Based on the quarter Amazon just reported, bringing North American media sales to $5.350 billion for the 2008 calendar year, and given Barnes&Noble's guidance of a sales decrease for the last quarter of 2008, I think my prediction that Amazon would become the largest book retailer in the US in 2008 is looking pretty good. They certainly sold more media in North America during 2008 than Barnes&Noble, the only question is whether Amazon is selling a much larger proportion of DVD's and other non-book media than Barnes&Noble. It would need to be a much larger proportion since I'm estimating Amazon's North American media sales will come in about 18% higher than Barnes&Noble's overall media sales in 2008. Keep in mind that Amazon also sells more new titles at a discount, and a large number of new and used and third party books for which they only receive transaction fees, which makes the number of units sold much higher than the dollar revenue suggests. I'd be surprised if Amazon's total number of physical books sold isn't already appreciably higher than Barnes&Noble's. It's also worth noting that Amazon's international media sales exceeded their North American media sales for the first time in 2008, and did so by nearly $400 million.
I've written in the past that small publishers shouldn't try to run their businesses like large publishers because the big trade model just can't be scaled down to a hundred or a dozen titles, much less one or two. The same is true for independent bookstores vs bookstore chains. But in recent months, the hunters are rapidly becoming the hunted, with Borders chain fighting for survival and large publishers cutting staff and frontlist plans. Let's take the problem facing the Barnes&Noble, Borders and Books-a-Million first. Large retail chains are built to function as large retail chains. They can't decide tomorrow to focus on the 20% or 30% of their stores with the best sales and close the rest, the lease agreements or mortgage payments for stores alone make that impossible without bankruptcy filing and protection. They have hundreds of millions of dollars locked up in inventory, and need lots of cash flow to pay creditors, employees, etc. The big bookstore chains will live or die as big bookstore chains.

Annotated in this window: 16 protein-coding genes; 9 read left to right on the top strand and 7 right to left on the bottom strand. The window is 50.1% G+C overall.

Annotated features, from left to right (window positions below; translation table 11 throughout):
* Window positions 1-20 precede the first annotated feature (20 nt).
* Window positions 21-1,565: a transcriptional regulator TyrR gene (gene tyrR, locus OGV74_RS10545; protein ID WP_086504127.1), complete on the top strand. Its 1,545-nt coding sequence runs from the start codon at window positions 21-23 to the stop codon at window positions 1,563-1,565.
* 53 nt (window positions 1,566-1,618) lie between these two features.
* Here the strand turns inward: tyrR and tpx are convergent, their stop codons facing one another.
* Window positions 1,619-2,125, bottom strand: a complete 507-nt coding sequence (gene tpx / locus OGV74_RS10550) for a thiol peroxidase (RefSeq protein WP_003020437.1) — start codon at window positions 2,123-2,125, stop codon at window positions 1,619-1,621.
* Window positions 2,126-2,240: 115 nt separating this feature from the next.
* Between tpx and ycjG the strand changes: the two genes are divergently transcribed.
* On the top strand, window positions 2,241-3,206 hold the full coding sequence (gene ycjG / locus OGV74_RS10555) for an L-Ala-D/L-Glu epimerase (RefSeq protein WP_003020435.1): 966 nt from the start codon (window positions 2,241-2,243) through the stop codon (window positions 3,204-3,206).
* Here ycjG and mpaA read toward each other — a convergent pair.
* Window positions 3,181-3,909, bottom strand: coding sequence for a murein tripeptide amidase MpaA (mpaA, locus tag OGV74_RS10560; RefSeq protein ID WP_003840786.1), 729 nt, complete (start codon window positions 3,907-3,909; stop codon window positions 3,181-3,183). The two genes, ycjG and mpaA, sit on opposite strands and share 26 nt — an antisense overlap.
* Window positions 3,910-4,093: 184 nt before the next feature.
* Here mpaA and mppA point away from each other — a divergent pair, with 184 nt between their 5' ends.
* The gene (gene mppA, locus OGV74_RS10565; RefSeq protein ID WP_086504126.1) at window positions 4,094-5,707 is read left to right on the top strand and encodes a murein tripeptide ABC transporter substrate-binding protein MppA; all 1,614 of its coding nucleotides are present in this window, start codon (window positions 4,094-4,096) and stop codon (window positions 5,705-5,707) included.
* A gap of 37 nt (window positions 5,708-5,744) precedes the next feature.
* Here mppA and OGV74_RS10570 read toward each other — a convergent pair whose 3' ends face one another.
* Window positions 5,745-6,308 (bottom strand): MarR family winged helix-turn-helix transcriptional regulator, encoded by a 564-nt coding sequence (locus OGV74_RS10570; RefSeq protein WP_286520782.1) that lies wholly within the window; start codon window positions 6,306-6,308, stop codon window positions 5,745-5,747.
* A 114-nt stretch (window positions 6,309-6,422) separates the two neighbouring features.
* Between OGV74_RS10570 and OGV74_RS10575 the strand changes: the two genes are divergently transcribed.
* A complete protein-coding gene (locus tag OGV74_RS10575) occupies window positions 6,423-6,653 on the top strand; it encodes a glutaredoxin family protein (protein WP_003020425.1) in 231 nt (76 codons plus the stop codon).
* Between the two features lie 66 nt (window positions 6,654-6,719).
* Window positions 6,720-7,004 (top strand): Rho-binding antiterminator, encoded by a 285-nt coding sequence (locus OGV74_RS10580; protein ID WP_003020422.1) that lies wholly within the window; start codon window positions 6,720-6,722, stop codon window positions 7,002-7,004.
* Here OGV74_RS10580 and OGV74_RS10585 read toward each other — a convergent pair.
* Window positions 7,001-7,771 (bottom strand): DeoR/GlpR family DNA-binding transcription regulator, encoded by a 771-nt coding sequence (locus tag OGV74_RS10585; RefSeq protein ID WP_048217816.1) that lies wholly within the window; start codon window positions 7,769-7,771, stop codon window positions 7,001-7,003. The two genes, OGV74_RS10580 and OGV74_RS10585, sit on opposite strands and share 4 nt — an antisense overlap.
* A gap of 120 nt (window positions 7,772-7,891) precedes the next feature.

Large trade publishers face a more complicated future because they appear to have more options than the retailers, but some of those options are illusions. Many publishers are currently seeking salvation in ebooks, approaching the business like Internet start-ups in the Dot Com era - eyeballs first, worry about profit later. Everybody likes talking about the number of titles they have available for Kindle, but I haven't seen much bragging about the bottom line. I seriously doubt that any of the large publishers talking about deriving half of their sales from ebooks in the near future could remain in business if that boast became a reality. A small nonfiction publisher can sell ebooks through content based website and add 20% or more to the bottom line of a the business, but the large publishers are depending on retailers (primarily Amazon) to sell their (primarily) fiction ebooks. Publishers currently treat ebook sales of backlist books as pure profit, since the acquisition and development costs were amortized years ago on the offset runs, but good luck financing their business models going forward if they have to depend on ebook profits to pay all their costs.
Publishers continue to obsess about book returns as the problem without realizing that any form of non-returnable books are the displacement technology that renders their core business model obsolete. The expertise at large publishers is in managing the large offset run returnable book model, without those they're on the same playing field with Tom, Dick and Harriet. Expect to see terminal consolidation of the large trade publishers, with the value of the publishers being measured by their backlists rather than superstar authors or name editors. When the 90% of popular backlist titles protected by copyright are held by two or three companies, we'll see whether the remaining retailers or the publishers hold the most power. The smaller publishers without expensive Manhattan offices and warehouse space leased for fifteen years are probably the safer bet for the next few years if you're new to the business and looking for a job. But somewhere down the road, when there are only two big retailers and two big publishers left standing, the economies of scale may tilt again against the small guys.